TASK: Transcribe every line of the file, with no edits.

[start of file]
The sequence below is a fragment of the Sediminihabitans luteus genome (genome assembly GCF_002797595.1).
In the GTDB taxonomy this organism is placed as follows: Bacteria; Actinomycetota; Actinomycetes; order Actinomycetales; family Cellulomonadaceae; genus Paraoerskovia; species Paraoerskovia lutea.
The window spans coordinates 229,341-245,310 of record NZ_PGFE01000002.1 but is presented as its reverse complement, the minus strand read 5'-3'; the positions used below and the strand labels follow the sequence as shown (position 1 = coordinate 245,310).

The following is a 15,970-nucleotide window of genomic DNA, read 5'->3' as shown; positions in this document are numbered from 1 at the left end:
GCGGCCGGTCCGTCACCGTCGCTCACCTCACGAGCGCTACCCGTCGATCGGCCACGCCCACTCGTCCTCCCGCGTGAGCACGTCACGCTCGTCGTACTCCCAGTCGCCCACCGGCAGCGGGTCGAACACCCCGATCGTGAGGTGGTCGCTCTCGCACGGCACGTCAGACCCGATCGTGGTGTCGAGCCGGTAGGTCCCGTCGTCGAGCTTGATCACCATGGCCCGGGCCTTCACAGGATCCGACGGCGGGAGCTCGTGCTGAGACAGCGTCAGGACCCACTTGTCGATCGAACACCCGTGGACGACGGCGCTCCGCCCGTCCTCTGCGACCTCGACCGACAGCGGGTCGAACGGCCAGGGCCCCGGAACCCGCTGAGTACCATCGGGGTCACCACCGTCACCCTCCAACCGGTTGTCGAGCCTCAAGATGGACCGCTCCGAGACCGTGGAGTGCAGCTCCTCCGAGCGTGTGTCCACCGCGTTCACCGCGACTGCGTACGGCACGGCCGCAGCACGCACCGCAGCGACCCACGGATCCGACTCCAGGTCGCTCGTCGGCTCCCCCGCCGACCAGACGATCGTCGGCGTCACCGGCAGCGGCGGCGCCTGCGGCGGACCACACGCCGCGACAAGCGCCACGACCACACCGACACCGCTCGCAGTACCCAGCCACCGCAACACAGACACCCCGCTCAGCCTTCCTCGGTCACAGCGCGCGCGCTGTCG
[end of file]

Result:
The sequence below is a fragment of the Sediminihabitans luteus genome (genome assembly GCF_002797595.1).
In the GTDB taxonomy this organism is placed as follows: Bacteria; Actinomycetota; Actinomycetes; order Actinomycetales; family Cellulomonadaceae; genus Paraoerskovia; species Paraoerskovia lutea.
The window spans coordinates 229,341-245,310 of record NZ_PGFE01000002.1 but is presented as its reverse complement, the minus strand read 5'-3'; the positions used below and the strand labels follow the sequence as shown (position 1 = coordinate 245,310).

The following is a 15,970-nucleotide window of genomic DNA, read 5'->3' as shown; positions in this document are numbered from 1 at the left end:
GCGGCCGGTCCGTCACCGTCGCTCACCTCACGAGCGCTACCCGTCGATCGGCCACGCCCACTCGTCCTCCCGCGTGAGCACGTCACGCTCGTCGTACTCCCAGTCGCCCACCGGCAGCGGGTCGAACACCCCGATCGTGAGGTGGTCGCTCTCGCACGGCACGTCAGACCCGATCGTGGTGTCGAGCCGGTAGGTCCCGTCGTCGAGCTTGATCACCATGGCCCGGGCCTTCACAGGATCCGACGGCGGGAGCTCGTGCTGAGACAGCGTCAGGACCCACTTGTCGATCGAACACCCGTGGACGACGGCGCTCCGCCCGTCCTCTGCGACCTCGACCGACAGCGGGTCGAACGGCCAGGGCCCCGGAACCCGCTGAGTACCATCGGGGTCACCACCGTCACCCTCCAACCGGTTGTCGAGCCTCAAGATGGACCGCTCCGAGACCGTGGAGTGCAGCTCCTCCGAGCGTGTGTCCACCGCGTTCACCGCGACTGCGTACGGCACGGCCGCAGCACGCACCGCAGCGACCCACGGATCCGACTCCAGGTCGCTCGTCGGCTCCCCCGCCGACCAGACGATCGTCGGCGTCACCGGCAGCGGCGGCGCCTGCGGCGGACCACACGCCGCGACAAGCGCCACGACCACACCGACACCGCTCGCAGTACCCAGCCACCGCAACACAGACACCCCGCTCAGCCTTCCTCGGTCACAGCGCGCGCGCTGTCG